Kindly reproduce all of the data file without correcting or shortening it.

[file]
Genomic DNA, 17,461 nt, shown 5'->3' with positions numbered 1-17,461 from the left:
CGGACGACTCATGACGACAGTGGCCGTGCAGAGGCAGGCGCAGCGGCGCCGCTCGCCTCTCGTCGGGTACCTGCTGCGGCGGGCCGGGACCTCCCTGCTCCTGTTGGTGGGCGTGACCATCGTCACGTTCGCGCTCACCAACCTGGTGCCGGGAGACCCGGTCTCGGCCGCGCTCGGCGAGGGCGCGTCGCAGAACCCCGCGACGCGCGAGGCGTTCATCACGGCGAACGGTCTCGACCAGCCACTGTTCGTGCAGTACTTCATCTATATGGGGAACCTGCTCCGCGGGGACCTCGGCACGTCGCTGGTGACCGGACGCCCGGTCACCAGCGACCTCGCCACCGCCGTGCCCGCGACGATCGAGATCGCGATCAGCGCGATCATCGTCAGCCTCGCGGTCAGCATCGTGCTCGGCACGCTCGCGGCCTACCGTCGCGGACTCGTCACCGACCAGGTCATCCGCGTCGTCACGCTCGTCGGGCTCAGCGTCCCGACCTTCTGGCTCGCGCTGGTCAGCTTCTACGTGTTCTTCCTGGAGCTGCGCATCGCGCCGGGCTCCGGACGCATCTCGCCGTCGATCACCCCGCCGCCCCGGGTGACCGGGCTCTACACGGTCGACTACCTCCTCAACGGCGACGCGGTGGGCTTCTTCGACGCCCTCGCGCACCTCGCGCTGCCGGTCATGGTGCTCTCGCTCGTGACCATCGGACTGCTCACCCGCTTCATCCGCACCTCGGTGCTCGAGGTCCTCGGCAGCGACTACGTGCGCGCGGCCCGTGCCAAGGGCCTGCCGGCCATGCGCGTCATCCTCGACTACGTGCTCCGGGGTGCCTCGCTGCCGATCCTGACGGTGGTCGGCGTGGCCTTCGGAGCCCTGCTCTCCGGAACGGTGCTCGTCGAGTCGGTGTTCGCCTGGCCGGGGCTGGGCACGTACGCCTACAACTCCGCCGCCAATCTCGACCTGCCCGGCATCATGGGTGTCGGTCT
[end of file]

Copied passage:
Genomic DNA, 17,461 nt, shown 5'->3' with positions numbered 1-17,461 from the left:
CGGACGACTCATGACGACAGTGGCCGTGCAGAGGCAGGCGCAGCGGCGCCGCTCGCCTCTCGTCGGGTACCTGCTGCGGCGGGCCGGGACCTCCCTGCTCCTGTTGGTGGGCGTGACCATCGTCACGTTCGCGCTCACCAACCTGGTGCCGGGAGACCCGGTCTCGGCCGCGCTCGGCGAGGGCGCGTCGCAGAACCCCGCGACGCGCGAGGCGTTCATCACGGCGAACGGTCTCGACCAGCCACTGTTCGTGCAGTACTTCATCTATATGGGGAACCTGCTCCGCGGGGACCTCGGCACGTCGCTGGTGACCGGACGCCCGGTCACCAGCGACCTCGCCACCGCCGTGCCCGCGACGATCGAGATCGCGATCAGCGCGATCATCGTCAGCCTCGCGGTCAGCATCGTGCTCGGCACGCTCGCGGCCTACCGTCGCGGACTCGTCACCGACCAGGTCATCCGCGTCGTCACGCTCGTCGGGCTCAGCGTCCCGACCTTCTGGCTCGCGCTGGTCAGCTTCTACGTGTTCTTCCTGGAGCTGCGCATCGCGCCGGGCTCCGGACGCATCTCGCCGTCGATCACCCCGCCGCCCCGGGTGACCGGGCTCTACACGGTCGACTACCTCCTCAACGGCGACGCGGTGGGCTTCTTCGACGCCCTCGCGCACCTCGCGCTGCCGGTCATGGTGCTCTCGCTCGTGACCATCGGACTGCTCACCCGCTTCATCCGCACCTCGGTGCTCGAGGTCCTCGGCAGCGACTACGTGCGCGCGGCCCGTGCCAAGGGCCTGCCGGCCATGCGCGTCATCCTCGACTACGTGCTCCGGGGTGCCTCGCTGCCGATCCTGACGGTGGTCGGCGTGGCCTTCGGAGCCCTGCTCTCCGGAACGGTGCTCGTCGAGTCGGTGTTCGCCTGGCCGGGGCTGGGCACGTACGCCTACAACTCCGCCGCCAATCTCGACCTGCCCGGCATCATGGGTGTCGGTCT